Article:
Parakeets, Indochinese Cuckoo-shrike, Indochinese Bushlark, Golden-
fronted Leafbird, Black-hooded Oriole and possibly White-rumped
Falcon.
Nights in Tmat Boey.

Day 7
After a final mornings birding in the area searching for any missing
species, we head back to Kompong Thom after breakfast. Another late
afternoon visiting the grasslands that surround the Tonle Sap in search
of any species missed previously in this area, including Bengal
Florican.
Night in Kompong Thom.
Day 8
The grasslands in the Kompong Thom area hold many species of
wintering passerines. Our main target this morning will be the
Manchurian Reed Warbler, which winters in small numbers around
Kompong Thom. While searching for this species, we hope to come
across a number of other winter visitors Black-browed Reed Warbler,
Bluethroat, Yellow-breasted Bunting and Lanceolated Warbler are all
present. Large densities of raptors also winter here, including Greater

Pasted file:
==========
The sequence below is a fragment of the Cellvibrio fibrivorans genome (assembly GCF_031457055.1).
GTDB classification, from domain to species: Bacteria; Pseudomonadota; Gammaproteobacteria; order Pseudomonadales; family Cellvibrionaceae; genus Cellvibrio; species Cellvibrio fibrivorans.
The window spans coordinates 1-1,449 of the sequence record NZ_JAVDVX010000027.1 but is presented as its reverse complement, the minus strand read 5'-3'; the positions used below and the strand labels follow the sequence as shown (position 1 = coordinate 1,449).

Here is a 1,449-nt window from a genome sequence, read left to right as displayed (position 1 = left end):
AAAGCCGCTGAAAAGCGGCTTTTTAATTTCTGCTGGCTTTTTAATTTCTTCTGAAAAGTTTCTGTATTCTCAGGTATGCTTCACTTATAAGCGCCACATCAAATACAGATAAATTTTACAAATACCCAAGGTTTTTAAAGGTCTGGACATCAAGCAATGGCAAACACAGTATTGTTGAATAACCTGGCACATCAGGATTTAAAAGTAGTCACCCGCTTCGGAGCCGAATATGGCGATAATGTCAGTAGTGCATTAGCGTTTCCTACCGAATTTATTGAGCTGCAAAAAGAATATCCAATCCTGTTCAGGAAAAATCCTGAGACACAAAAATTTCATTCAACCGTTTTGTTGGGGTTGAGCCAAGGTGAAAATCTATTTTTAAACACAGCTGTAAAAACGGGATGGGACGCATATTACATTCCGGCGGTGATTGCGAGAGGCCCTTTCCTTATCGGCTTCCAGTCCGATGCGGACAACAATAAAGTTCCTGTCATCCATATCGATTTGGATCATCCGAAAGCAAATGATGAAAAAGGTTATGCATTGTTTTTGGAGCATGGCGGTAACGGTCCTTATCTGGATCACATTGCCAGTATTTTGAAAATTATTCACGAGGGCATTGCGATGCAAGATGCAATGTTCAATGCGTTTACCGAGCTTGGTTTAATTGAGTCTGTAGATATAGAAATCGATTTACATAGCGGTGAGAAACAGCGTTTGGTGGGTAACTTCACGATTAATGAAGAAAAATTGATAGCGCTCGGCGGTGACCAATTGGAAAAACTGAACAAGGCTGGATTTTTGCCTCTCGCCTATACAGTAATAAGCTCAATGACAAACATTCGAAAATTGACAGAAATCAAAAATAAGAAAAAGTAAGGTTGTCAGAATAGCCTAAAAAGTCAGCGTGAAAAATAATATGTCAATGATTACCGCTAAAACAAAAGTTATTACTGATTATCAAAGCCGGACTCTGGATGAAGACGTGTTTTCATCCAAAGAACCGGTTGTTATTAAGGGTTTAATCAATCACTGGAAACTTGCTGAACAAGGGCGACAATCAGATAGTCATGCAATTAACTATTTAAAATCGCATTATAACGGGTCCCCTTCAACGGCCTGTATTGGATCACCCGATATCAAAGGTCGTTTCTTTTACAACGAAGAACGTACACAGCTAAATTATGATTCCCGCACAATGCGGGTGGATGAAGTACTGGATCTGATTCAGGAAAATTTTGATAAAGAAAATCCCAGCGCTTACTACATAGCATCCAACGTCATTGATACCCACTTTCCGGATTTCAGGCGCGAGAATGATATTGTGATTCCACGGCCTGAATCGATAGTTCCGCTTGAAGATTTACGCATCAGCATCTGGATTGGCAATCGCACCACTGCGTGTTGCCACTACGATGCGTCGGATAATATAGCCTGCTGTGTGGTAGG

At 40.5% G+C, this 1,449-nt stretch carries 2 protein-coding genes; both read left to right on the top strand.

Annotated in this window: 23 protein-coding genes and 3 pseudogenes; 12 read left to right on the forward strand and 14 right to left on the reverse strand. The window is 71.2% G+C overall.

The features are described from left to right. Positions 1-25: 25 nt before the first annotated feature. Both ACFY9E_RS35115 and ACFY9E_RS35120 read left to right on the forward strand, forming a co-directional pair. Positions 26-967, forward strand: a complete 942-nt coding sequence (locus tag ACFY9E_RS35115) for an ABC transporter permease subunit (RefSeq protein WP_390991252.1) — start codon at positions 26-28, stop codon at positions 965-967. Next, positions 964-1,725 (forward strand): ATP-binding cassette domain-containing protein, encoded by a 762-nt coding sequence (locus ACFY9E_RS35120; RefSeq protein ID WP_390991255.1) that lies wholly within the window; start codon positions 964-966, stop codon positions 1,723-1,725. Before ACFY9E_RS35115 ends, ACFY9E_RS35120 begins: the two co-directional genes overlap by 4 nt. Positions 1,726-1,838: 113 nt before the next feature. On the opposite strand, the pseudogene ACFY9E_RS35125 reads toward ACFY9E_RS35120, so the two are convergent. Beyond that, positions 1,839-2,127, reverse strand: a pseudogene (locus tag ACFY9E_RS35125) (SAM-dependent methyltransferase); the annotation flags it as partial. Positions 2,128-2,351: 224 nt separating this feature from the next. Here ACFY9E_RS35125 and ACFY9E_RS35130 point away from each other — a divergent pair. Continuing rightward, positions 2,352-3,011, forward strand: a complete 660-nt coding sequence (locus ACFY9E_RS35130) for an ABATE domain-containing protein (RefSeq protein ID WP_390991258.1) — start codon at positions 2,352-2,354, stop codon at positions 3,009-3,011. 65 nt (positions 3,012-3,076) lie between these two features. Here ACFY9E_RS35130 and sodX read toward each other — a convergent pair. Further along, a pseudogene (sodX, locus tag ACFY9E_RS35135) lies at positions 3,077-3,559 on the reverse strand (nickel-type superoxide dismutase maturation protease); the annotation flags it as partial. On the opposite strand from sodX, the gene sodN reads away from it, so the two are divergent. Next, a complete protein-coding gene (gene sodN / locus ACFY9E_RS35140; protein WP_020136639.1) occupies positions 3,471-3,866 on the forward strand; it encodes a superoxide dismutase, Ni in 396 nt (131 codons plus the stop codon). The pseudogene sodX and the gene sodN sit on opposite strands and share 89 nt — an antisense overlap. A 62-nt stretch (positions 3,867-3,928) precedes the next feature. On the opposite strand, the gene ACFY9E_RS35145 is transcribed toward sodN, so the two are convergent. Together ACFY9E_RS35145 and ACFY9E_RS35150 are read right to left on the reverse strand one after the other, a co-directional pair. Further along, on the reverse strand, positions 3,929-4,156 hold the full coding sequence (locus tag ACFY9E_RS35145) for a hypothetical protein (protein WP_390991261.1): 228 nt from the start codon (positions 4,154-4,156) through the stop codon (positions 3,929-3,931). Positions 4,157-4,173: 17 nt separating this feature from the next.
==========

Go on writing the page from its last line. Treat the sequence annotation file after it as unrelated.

Spotted Eagle and both Pied and Eastern Marsh Harriers.
Following a late breakfast we’ll take the drive east and then north to
the scenic town of Kratie, situated on the banks of the mighty Mekong
River. Late afternoon birding here will hopefully produce Asian Golden
Weaver, which is sadly in decline owing to extensive habitat loss.
Night in Kratie.

Day 9
The morning will be spent on board small boats along the Mekong to
the north of Kratie searching the small vegetated islands for the
recently described Mekong Wagtail. An added attraction while
searching for these birds is the small population of the critically
endangered Irrawaddy Dolphin, which are resident in small numbers
here, and we can hope to be entertained by several of these wonderful
creatures.
During the afternoon we shall drive back to Phnom Penh and share our
final evening meal together while we reflect on the wonderful birds and
sites that Cambodia has shown us.
Night in Phnom Penh.

Day 10 Depart for Home
Morning departure from Phnom Penh International Airport.